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How smartphone typing patterns can track neurodegenerative disease

How smartphone typing patterns...
Research suggests changes in keystroke patterns over time could indicate progression of neurological diseases such as MS
Research suggests changes in keystroke patterns over time could indicate progression of neurological diseases such as MS
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Research suggests changes in keystroke patterns over time could indicate progression of neurological diseases such as MS
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Research suggests changes in keystroke patterns over time could indicate progression of neurological diseases such as MS

A new study, published in the journal Chaos, is suggesting tracking changes over time in the way multiple sclerosis (MS) patients type on their smartphone touchscreens could be a useful method to monitor neurological degeneration.

Typing on a keyboard is a relatively complex activity involving a number of different brain regions all effectively working together. From the overall speed one types to the micro-pauses between individual keystrokes, small changes in these dynamics over time can be helpful early warning signs of neurodegenerative disease progression.

Researchers from the Amsterdam University Medical Center have now developed a smartphone app designed to passively track changes in a user’s keystroke dynamics over time. The new study recruited a small number of MS patients and healthy control subjects. The cohort was tracked for 12 months to see if changes to keystroke dynamics correlated with the degenerative progression of the disease.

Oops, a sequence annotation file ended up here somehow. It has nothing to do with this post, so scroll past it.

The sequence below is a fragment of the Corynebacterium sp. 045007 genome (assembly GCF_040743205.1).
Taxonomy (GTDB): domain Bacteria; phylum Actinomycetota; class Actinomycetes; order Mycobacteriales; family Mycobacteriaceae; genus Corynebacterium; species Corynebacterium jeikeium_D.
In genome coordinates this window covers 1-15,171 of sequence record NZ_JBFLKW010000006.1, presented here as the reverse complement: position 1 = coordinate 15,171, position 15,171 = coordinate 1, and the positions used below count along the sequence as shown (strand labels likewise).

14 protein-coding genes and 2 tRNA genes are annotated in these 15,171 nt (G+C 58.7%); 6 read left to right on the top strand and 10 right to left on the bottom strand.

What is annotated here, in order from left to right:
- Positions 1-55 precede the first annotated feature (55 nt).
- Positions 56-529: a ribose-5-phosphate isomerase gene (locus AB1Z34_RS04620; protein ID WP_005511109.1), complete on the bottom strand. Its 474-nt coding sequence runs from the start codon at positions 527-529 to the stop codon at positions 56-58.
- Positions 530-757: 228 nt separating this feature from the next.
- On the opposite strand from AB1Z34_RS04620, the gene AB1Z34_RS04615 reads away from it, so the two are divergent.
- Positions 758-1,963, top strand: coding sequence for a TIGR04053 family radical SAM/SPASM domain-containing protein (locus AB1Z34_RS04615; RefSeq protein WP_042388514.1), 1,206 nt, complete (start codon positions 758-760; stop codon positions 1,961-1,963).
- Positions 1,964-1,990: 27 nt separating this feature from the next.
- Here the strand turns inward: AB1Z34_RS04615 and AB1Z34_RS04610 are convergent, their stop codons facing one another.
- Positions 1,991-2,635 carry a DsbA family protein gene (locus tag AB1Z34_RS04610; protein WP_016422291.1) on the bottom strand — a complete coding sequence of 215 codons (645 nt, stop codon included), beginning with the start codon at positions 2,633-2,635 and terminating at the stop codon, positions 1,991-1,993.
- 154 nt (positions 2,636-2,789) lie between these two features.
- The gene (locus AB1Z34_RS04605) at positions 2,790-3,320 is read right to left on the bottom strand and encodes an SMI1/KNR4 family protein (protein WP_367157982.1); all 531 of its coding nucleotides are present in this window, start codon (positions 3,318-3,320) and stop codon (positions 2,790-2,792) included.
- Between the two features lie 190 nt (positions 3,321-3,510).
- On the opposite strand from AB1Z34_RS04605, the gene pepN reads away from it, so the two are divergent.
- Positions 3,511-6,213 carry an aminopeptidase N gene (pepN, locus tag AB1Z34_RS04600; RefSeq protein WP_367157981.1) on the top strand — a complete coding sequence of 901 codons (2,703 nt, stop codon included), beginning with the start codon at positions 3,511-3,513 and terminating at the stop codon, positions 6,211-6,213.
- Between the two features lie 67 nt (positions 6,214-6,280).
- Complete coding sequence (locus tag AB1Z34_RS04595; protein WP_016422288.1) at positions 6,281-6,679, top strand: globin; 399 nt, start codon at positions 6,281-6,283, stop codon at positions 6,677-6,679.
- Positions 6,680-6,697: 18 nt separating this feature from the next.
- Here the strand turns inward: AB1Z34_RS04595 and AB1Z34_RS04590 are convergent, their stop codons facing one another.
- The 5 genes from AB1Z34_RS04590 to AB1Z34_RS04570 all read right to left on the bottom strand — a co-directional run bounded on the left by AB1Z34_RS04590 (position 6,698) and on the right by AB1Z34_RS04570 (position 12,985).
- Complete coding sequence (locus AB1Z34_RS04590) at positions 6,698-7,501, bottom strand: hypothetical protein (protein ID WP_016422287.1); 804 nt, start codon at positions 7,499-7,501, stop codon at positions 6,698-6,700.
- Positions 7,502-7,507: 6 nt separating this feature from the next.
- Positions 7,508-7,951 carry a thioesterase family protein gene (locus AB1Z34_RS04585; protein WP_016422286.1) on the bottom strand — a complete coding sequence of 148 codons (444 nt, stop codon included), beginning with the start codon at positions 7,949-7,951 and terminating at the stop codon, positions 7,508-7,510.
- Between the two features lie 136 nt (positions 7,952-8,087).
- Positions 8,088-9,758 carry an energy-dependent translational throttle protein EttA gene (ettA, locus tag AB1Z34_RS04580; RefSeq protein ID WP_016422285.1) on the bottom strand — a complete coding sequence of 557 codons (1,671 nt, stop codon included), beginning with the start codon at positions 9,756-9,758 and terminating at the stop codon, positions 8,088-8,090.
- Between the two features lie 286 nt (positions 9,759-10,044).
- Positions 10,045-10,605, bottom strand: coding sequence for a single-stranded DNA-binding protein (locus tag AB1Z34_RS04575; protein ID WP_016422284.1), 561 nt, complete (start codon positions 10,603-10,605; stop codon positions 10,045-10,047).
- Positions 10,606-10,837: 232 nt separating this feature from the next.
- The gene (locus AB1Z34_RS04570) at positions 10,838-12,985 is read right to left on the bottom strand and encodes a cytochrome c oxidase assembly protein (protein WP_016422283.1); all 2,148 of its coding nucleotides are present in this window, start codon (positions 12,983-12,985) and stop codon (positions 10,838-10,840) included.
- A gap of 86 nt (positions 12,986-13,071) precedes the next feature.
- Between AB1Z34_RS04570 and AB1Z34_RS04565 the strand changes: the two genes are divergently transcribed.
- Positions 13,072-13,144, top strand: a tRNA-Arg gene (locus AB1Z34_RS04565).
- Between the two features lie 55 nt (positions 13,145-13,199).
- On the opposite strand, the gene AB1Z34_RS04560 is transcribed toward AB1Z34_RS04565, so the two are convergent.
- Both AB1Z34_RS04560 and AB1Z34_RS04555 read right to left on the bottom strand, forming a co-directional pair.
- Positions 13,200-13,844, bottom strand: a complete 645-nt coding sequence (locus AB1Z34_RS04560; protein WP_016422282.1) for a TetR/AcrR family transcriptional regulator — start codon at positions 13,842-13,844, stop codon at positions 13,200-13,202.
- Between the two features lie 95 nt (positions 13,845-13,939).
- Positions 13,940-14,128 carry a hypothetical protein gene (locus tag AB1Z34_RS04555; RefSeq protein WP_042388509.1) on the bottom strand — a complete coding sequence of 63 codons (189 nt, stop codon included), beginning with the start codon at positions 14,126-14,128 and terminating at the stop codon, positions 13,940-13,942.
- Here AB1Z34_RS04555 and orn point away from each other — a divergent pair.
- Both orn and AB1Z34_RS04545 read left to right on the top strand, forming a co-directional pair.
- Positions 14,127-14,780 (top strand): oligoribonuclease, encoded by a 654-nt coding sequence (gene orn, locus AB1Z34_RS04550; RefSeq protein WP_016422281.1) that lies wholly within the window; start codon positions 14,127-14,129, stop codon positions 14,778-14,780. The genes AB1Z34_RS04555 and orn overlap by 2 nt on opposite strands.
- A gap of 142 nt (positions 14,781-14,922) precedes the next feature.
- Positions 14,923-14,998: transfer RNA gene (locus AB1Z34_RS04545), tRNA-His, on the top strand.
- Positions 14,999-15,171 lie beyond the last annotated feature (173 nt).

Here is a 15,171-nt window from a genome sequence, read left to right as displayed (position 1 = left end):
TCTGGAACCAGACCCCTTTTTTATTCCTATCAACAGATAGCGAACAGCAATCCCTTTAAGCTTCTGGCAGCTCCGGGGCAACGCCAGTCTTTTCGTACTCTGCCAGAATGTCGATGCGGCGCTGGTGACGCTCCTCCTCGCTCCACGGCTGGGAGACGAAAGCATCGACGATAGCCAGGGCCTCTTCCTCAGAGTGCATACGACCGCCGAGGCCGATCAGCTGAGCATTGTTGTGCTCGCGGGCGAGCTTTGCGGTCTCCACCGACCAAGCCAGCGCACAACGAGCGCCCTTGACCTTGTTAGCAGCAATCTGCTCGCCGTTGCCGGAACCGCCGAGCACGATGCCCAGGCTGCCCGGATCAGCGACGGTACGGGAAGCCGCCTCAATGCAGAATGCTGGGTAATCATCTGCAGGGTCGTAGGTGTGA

"In chronic diseases like MS and Alzheimer's disease and Parkinson's disease, there is inherent worsening over time," explains James Twose, an author on the new study. "When it comes to typing, you need all your faculties to do this well. We notice when you have problems with that."

The results of this preliminary study confirmed quantifiable changes in keystroke dynamics coincided with clinically relevant changes in MS disease activity. Twose suggests these results are only the first step in creating a clinically useful smartphone app and future refinements will be necessary to better personalize the system to each individual user.

The study notes, for example, some users may consistently type very similar messages of low complexity, meaning changes in keystroke dynamics could be more subtle compared to those with more complex or diverse keystroke patterns.

"The dream is prediction," says Twose. "If there is some semblance of predictability, the joy would be to forecast the disease in a similar way you do with weather."

The new study is certainly not without precedent. A team from MIT has been working on a similar technology for several years, focusing on keystroke analysis to detect Parkinson’s disease degeneration. More generally there is ongoing research looking at a variety of ways passive smartphone data can be used to track the progression of neurodegenerative disease.

One ongoing project, called Floodlight Open, is recruiting MS patients to download a custom-made app designed to measure cognitive and performance changes over time using a number of different passive and active tasks.

The new study was published in the journal Chaos.

Source: American Institute of Physics

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